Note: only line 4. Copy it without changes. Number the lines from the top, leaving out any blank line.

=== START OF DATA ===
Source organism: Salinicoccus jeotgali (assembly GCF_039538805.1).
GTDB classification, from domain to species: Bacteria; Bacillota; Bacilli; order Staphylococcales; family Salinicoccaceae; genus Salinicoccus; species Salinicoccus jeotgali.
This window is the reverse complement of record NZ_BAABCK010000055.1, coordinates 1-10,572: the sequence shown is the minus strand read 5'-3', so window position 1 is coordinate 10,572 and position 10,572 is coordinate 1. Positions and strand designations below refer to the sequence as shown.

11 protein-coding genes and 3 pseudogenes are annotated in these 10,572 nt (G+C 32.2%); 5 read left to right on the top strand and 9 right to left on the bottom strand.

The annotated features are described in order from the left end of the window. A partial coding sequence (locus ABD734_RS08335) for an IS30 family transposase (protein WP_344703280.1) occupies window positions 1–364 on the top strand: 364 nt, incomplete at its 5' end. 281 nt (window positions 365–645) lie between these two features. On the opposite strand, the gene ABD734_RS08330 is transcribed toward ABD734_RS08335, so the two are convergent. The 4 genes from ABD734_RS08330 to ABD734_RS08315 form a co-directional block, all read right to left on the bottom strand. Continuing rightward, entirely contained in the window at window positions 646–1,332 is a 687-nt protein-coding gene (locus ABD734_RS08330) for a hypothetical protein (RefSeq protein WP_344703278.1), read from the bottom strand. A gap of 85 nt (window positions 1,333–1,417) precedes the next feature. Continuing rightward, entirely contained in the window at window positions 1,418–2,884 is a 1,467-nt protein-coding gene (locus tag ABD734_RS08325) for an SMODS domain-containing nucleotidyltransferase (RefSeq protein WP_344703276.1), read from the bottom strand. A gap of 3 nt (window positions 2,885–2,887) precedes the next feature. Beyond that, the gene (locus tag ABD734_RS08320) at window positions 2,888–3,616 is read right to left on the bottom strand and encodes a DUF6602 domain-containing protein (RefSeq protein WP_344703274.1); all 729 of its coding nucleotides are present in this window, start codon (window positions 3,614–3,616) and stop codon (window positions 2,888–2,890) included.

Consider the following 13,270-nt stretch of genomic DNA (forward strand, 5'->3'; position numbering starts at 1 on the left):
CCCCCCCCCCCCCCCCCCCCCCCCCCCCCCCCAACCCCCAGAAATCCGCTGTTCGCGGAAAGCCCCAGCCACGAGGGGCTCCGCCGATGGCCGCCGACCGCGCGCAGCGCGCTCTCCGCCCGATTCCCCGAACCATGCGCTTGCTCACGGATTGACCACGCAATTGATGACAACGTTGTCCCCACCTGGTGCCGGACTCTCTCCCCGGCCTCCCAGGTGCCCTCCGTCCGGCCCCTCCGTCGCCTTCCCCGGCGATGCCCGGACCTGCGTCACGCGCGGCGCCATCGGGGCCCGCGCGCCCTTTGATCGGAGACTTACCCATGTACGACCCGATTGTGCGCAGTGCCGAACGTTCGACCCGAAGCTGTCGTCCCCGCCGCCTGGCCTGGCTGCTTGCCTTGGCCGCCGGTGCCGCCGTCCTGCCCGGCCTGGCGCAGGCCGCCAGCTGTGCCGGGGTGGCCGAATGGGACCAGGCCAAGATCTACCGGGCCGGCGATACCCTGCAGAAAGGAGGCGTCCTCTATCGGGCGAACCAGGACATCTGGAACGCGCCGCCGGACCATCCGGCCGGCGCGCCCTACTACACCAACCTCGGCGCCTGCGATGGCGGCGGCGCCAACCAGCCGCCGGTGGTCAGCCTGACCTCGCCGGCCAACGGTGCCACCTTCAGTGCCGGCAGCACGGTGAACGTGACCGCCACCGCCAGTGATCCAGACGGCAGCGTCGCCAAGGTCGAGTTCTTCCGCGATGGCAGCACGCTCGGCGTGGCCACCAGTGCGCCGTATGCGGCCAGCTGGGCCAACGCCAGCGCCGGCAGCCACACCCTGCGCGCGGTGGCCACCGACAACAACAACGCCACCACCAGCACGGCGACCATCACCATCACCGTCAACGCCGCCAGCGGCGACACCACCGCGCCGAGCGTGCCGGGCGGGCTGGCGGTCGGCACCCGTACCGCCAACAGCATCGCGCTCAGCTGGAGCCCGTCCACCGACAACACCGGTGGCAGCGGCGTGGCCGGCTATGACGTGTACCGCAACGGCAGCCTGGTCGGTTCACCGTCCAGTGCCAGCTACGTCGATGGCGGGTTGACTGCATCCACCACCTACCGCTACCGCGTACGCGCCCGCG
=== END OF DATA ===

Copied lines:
11 protein-coding genes and 3 pseudogenes are annotated in these 10,572 nt (G+C 32.2%); 5 read left to right on the top strand and 9 right to left on the bottom strand.